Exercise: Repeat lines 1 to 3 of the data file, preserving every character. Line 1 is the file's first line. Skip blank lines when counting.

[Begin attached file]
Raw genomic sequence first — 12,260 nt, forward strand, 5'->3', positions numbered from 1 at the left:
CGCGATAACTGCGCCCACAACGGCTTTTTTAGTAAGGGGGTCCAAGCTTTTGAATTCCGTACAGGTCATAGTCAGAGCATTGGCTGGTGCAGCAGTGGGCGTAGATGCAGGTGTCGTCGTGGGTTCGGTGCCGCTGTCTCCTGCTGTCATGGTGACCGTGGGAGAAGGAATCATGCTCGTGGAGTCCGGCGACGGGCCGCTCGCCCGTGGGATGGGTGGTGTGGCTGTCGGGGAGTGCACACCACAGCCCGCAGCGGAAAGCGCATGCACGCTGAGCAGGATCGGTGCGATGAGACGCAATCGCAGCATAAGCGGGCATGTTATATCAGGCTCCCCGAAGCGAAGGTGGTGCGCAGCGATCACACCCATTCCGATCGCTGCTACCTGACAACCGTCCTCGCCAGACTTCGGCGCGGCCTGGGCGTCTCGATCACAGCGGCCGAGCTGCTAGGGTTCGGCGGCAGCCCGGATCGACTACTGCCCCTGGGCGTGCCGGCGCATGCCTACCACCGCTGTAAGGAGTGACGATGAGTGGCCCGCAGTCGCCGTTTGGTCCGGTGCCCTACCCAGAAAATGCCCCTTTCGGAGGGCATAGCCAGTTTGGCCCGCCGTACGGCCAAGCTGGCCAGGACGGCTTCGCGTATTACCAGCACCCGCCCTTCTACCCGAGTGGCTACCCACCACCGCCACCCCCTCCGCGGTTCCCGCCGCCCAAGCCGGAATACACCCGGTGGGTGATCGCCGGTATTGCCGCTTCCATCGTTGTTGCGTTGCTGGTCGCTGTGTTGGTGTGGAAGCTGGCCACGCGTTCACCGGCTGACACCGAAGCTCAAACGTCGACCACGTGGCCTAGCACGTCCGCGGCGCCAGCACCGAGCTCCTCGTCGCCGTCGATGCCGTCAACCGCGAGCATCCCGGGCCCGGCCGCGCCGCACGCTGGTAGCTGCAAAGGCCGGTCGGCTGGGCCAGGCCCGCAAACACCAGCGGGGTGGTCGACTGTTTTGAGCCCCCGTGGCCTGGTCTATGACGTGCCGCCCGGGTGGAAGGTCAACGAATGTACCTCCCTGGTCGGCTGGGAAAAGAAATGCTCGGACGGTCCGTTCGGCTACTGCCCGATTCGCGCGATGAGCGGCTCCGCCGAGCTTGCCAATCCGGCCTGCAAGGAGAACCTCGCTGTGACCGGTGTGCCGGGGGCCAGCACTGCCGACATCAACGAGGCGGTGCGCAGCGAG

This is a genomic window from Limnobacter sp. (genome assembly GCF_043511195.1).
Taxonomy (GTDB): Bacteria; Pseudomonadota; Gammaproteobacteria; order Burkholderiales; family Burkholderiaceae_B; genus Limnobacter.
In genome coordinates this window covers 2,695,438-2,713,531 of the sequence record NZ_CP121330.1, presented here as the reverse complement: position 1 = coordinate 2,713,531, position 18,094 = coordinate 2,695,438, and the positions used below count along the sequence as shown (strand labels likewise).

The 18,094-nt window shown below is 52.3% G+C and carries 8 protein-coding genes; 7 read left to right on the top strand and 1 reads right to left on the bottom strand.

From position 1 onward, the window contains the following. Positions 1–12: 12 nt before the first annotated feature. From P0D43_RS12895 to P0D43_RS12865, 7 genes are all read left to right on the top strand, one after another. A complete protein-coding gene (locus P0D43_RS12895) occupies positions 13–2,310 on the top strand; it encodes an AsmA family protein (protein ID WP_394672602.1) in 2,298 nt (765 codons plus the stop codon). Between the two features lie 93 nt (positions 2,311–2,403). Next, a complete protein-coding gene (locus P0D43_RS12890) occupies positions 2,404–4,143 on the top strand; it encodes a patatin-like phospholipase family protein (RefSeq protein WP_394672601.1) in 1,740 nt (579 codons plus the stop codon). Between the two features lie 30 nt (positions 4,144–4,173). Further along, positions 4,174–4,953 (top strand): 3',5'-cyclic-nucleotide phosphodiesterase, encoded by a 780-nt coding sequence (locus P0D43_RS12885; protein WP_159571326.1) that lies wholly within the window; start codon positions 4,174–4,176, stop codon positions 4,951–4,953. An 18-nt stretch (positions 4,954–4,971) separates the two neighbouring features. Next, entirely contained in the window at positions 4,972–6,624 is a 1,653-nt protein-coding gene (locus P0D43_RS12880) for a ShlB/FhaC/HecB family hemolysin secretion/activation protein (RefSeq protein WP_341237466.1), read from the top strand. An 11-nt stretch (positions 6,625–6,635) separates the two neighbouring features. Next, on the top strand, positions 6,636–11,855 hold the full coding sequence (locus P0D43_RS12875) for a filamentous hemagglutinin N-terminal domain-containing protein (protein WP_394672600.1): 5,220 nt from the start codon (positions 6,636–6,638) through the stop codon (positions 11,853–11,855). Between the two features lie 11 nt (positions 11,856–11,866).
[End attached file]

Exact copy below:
Raw genomic sequence first — 12,260 nt, forward strand, 5'->3', positions numbered from 1 at the left:
CGCGATAACTGCGCCCACAACGGCTTTTTTAGTAAGGGGGTCCAAGCTTTTGAATTCCGTACAGGTCATAGTCAGAGCATTGGCTGGTGCAGCAGTGGGCGTAGATGCAGGTGTCGTCGTGGGTTCGGTGCCGCTGTCTCCTGCTGTCATGGTGACCGTGGGAGAAGGAATCATGCTCGTGGAGTCCGGCGACGGGCCGCTCGCCCGTGGGATGGGTGGTGTGGCTGTCGGGGAGTGCACACCACAGCCCGCAGCGGAAAGCGCATGCACGCTGAGCAGGATCGGTGCGATGAGACGCAATCGCAGCATAAGCGGGCATGTTATATCAGGCTCCCCGAAGCGAAGGTGGTGCGCAGCGATCACACCCATTCCGATCGCTGCTACCTGACAACCGTCCTCGCCAGACTTCGGCGCGGCCTGGGCGTCTCGATCACAGCGGCCGAGCTGCTAGGGTTCGGCGGCAGCCCGGATCGACTACTGCCCCTGGGCGTGCCGGCGCATGCCTACCACCGCTGTAAGGAGTGACGATGAGTGGCCCGCAGTCGCCGTTTGGTCCGGTGCCCTACCCAGAAAATGCCCCTTTCGGAGGGCATAGCCAGTTTGGCCCGCCGTACGGCCAAGCTGGCCAGGACGGCTTCGCGTATTACCAGCACCCGCCCTTCTACCCGAGTGGCTACCCACCACCGCCACCCCCTCCGCGGTTCCCGCCGCCCAAGCCGGAATACACCCGGTGGGTGATCGCCGGTATTGCCGCTTCCATCGTTGTTGCGTTGCTGGTCGCTGTGTTGGTGTGGAAGCTGGCCACGCGTTCACCGGCTGACACCGAAGCTCAAACGTCGACCACGTGGCCTAGCACGTCCGCGGCGCCAGCACCGAGCTCCTCGTCGCCGTCGATGCCGTCAACCGCGAGCATCCCGGGCCCGGCCGCGCCGCACGCTGGTAGCTGCAAAGGCCGGTCGGCTGGGCCAGGCCCGCAAACACCAGCGGGGTGGTCGACTGTTTTGAGCCCCCGTGGCCTGGTCTATGACGTGCCGCCCGGGTGGAAGGTCAACGAATGTACCTCCCTGGTCGGCTGGGAAAAGAAATGCTCGGACGGTCCGTTCGGCTACTGCCCGATTCGCGCGATGAGCGGCTCCGCCGAGCTTGCCAATCCGGCCTGCAAGGAGAACCTCGCTGTGACCGGTGTGCCGGGGGCCAGCACTGCCGACATCAACGAGGCGGTGCGCAGCGAG

This is a genomic window from Limnobacter sp. (genome assembly GCF_043511195.1).